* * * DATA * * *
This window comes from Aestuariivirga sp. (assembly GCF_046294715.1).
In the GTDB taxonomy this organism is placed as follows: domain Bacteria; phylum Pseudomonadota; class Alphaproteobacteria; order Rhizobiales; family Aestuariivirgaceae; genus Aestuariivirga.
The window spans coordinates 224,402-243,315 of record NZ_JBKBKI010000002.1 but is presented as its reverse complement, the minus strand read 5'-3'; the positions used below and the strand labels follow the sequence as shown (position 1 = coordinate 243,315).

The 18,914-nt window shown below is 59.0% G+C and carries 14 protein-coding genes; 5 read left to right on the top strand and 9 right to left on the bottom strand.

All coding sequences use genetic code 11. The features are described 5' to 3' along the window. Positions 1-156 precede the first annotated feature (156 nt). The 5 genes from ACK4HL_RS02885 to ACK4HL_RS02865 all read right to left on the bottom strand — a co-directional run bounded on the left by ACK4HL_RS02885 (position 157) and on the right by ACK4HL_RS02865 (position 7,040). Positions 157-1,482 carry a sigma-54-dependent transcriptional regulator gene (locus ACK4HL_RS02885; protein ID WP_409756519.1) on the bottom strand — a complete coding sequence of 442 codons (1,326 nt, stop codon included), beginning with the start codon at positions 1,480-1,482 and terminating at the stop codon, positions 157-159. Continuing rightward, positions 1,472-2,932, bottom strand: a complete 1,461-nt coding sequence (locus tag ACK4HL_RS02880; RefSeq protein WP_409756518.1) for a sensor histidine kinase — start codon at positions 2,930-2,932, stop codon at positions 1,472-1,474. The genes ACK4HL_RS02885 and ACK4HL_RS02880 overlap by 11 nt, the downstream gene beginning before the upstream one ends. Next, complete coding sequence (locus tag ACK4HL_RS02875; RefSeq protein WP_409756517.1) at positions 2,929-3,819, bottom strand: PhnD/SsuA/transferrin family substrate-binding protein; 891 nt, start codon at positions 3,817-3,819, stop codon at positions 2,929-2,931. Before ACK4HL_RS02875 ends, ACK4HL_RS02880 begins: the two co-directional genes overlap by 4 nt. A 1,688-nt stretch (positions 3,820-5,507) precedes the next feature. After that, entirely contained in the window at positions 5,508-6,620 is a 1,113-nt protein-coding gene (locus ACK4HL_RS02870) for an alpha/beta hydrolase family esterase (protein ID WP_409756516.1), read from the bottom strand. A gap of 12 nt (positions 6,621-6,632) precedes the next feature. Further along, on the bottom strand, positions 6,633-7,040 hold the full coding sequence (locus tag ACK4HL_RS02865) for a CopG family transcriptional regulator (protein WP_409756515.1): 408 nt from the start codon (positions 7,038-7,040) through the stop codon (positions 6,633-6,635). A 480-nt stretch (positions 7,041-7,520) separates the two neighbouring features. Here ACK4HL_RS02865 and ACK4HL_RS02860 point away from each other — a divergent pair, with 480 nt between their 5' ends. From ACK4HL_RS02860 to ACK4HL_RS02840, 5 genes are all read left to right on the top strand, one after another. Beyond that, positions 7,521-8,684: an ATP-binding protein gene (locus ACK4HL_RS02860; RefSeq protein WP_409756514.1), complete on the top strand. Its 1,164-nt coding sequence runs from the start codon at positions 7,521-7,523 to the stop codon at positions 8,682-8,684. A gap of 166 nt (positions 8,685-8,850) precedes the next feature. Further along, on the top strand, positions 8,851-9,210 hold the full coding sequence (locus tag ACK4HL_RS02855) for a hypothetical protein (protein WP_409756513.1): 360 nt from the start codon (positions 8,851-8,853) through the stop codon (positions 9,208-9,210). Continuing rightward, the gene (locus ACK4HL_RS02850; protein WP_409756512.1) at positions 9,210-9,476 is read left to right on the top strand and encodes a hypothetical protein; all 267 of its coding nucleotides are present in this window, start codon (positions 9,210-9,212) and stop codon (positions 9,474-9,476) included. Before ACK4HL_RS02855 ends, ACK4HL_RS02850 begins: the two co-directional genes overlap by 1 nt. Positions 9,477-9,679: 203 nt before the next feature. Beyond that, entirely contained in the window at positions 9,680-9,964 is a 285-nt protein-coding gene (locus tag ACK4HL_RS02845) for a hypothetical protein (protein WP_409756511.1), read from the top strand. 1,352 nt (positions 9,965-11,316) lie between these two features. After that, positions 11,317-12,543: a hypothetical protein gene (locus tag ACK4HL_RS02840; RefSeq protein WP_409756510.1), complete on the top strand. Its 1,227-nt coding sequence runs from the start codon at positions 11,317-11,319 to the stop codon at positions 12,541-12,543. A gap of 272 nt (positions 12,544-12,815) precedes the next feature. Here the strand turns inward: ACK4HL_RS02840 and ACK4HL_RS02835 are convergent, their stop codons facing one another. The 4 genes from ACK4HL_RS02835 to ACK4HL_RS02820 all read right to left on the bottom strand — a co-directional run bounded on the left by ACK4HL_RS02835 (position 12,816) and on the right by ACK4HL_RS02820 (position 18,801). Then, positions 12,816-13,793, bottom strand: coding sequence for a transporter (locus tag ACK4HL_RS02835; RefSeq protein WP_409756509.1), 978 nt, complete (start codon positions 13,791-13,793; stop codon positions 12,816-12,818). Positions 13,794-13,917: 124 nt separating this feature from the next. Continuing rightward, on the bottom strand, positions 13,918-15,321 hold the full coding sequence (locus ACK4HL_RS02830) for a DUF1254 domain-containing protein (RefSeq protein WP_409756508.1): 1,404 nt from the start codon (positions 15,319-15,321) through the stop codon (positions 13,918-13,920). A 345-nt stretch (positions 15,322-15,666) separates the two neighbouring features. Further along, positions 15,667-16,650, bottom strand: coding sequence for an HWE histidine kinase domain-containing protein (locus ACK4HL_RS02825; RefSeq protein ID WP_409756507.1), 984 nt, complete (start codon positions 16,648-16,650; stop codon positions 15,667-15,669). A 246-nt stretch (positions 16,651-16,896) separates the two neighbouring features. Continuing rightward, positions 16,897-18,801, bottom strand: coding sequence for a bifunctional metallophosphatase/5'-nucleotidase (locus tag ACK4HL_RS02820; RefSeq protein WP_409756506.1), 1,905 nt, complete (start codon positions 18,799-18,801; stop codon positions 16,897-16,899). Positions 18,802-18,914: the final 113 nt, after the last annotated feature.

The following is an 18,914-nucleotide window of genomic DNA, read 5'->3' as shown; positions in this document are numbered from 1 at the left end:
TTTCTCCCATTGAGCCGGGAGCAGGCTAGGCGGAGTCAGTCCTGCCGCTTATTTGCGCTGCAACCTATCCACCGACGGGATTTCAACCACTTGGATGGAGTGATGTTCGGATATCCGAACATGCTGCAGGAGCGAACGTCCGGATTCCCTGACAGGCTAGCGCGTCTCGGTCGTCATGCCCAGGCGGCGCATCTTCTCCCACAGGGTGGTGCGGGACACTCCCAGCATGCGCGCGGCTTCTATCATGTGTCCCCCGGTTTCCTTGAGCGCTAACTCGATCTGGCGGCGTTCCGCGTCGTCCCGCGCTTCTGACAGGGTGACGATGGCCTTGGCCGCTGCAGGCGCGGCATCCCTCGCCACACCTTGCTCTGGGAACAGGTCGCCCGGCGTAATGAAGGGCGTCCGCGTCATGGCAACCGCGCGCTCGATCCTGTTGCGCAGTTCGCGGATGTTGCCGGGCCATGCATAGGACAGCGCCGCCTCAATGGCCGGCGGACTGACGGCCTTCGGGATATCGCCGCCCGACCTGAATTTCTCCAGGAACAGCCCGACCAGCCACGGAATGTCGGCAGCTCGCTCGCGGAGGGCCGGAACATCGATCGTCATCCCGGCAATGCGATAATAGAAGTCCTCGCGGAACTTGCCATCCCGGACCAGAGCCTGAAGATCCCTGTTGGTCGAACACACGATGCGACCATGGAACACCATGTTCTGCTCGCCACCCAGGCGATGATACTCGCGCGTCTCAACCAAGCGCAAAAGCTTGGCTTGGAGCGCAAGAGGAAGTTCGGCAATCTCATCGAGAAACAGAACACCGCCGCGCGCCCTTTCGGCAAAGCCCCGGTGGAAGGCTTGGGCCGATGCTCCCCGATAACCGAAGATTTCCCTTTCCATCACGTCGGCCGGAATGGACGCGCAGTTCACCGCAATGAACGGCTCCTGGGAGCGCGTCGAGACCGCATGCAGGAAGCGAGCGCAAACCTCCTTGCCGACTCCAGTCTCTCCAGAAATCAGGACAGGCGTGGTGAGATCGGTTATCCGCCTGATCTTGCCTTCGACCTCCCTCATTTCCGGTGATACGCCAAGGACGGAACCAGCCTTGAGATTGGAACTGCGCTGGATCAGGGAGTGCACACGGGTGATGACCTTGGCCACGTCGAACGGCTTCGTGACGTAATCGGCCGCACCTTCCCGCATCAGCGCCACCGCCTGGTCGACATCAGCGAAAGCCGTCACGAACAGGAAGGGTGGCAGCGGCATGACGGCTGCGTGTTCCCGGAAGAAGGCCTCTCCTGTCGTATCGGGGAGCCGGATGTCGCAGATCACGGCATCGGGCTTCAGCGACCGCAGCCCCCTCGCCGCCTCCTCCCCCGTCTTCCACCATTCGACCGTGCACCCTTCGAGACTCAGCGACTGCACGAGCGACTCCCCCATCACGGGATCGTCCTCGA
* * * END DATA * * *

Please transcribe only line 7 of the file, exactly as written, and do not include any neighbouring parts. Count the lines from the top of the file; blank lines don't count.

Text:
TTTCTCCCATTGAGCCGGGAGCAGGCTAGGCGGAGTCAGTCCTGCCGCTTATTTGCGCTGCAACCTATCCACCGACGGGATTTCAACCACTTGGATGGAGTGATGTTCGGATATCCGAACATGCTGCAGGAGCGAACGTCCGGATTCCCTGACAGGCTAGCGCGTCTCGGTCGTCATGCCCAGGCGGCGCATCTTCTCCCACAGGGTGGTGCGGGACACTCCCAGCATGCGCGCGGCTTCTATCATGTGTCCCCCGGTTTCCTTGAGCGCTAACTCGATCTGGCGGCGTTCCGCGTCGTCCCGCGCTTCTGACAGGGTGACGATGGCCTTGGCCGCTGCAGGCGCGGCATCCCTCGCCACACCTTGCTCTGGGAACAGGTCGCCCGGCGTAATGAAGGGCGTCCGCGTCATGGCAACCGCGCGCTCGATCCTGTTGCGCAGTTCGCGGATGTTGCCGGGCCATGCATAGGACAGCGCCGCCTCAATGGCCGGCGGACTGACGGCCTTCGGGATATCGCCGCCCGACCTGAATTTCTCCAGGAACAGCCCGACCAGCCACGGAATGTCGGCAGCTCGCTCGCGGAGGGCCGGAACATCGATCGTCATCCCGGCAATGCGATAATAGAAGTCCTCGCGGAACTTGCCATCCCGGACCAGAGCCTGAAGATCCCTGTTGGTCGAACACACGATGCGACCATGGAACACCATGTTCTGCTCGCCACCCAGGCGATGATACTCGCGCGTCTCAACCAAGCGCAAAAGCTTGGCTTGGAGCGCAAGAGGAAGTTCGGCAATCTCATCGAGAAACAGAACACCGCCGCGCGCCCTTTCGGCAAAGCCCCGGTGGAAGGCTTGGGCCGATGCTCCCCGATAACCGAAGATTTCCCTTTCCATCACGTCGGCCGGAATGGACGCGCAGTTCACCGCAATGAACGGCTCCTGGGAGCGCGTCGAGACCGCATGCAGGAAGCGAGCGCAAACCTCCTTGCCGACTCCAGTCTCTCCAGAAATCAGGACAGGCGTGGTGAGATCGGTTATCCGCCTGATCTTGCCTTCGACCTCCCTCATTTCCGGTGATACGCCAAGGACGGAACCAGCCTTGAGATTGGAACTGCGCTGGATCAGGGAGTGCACACGGGTGATGACCTTGGCCACGTCGAACGGCTTCGTGACGTAATCGGCCGCACCTTCCCGCATCAGCGCCACCGCCTGGTCGACATCAGCGAAAGCCGTCACGAACAGGAAGGGTGGCAGCGGCATGACGGCTGCGTGTTCCCGGAAGAAGGCCTCTCCTGTCGTATCGGGGAGCCGGATGTCGCAGATCACGGCATCGGGCTTCAGCGACCGCAGCCCCCTCGCCGCCTCCTCCCCCGTCTTCCACCATTCGACCGTGCACCCTTCGAGACTCAGCGACTGCACGAGCGACTCCCCCATCACGGGATCGTCCTCGA